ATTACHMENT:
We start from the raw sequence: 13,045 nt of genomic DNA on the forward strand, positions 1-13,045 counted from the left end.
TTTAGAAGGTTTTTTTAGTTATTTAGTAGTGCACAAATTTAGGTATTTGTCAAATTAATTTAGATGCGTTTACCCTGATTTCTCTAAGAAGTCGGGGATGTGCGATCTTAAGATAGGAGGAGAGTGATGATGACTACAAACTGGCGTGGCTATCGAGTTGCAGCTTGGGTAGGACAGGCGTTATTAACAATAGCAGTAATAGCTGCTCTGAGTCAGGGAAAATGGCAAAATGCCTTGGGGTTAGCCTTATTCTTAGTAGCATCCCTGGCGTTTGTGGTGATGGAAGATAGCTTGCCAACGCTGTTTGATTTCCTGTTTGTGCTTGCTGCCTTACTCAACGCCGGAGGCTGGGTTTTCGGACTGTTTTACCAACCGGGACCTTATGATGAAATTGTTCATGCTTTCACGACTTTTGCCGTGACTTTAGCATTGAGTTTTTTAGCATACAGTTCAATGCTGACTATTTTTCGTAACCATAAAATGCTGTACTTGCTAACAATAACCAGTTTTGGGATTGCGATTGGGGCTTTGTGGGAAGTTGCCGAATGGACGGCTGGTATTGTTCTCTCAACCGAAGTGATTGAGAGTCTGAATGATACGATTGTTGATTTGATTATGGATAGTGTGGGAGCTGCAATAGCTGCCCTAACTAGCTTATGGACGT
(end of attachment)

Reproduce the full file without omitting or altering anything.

We start from the raw sequence: 13,045 nt of genomic DNA on the forward strand, positions 1-13,045 counted from the left end.
TTTAGAAGGTTTTTTTAGTTATTTAGTAGTGCACAAATTTAGGTATTTGTCAAATTAATTTAGATGCGTTTACCCTGATTTCTCTAAGAAGTCGGGGATGTGCGATCTTAAGATAGGAGGAGAGTGATGATGACTACAAACTGGCGTGGCTATCGAGTTGCAGCTTGGGTAGGACAGGCGTTATTAACAATAGCAGTAATAGCTGCTCTGAGTCAGGGAAAATGGCAAAATGCCTTGGGGTTAGCCTTATTCTTAGTAGCATCCCTGGCGTTTGTGGTGATGGAAGATAGCTTGCCAACGCTGTTTGATTTCCTGTTTGTGCTTGCTGCCTTACTCAACGCCGGAGGCTGGGTTTTCGGACTGTTTTACCAACCGGGACCTTATGATGAAATTGTTCATGCTTTCACGACTTTTGCCGTGACTTTAGCATTGAGTTTTTTAGCATACAGTTCAATGCTGACTATTTTTCGTAACCATAAAATGCTGTACTTGCTAACAATAACCAGTTTTGGGATTGCGATTGGGGCTTTGTGGGAAGTTGCCGAATGGACGGCTGGTATTGTTCTCTCAACCGAAGTGATTGAGAGTCTGAATGATACGATTGTTGATTTGATTATGGATAGTGTGGGAGCTGCAATAGCTGCCCTAACTAGCTTATGGACGT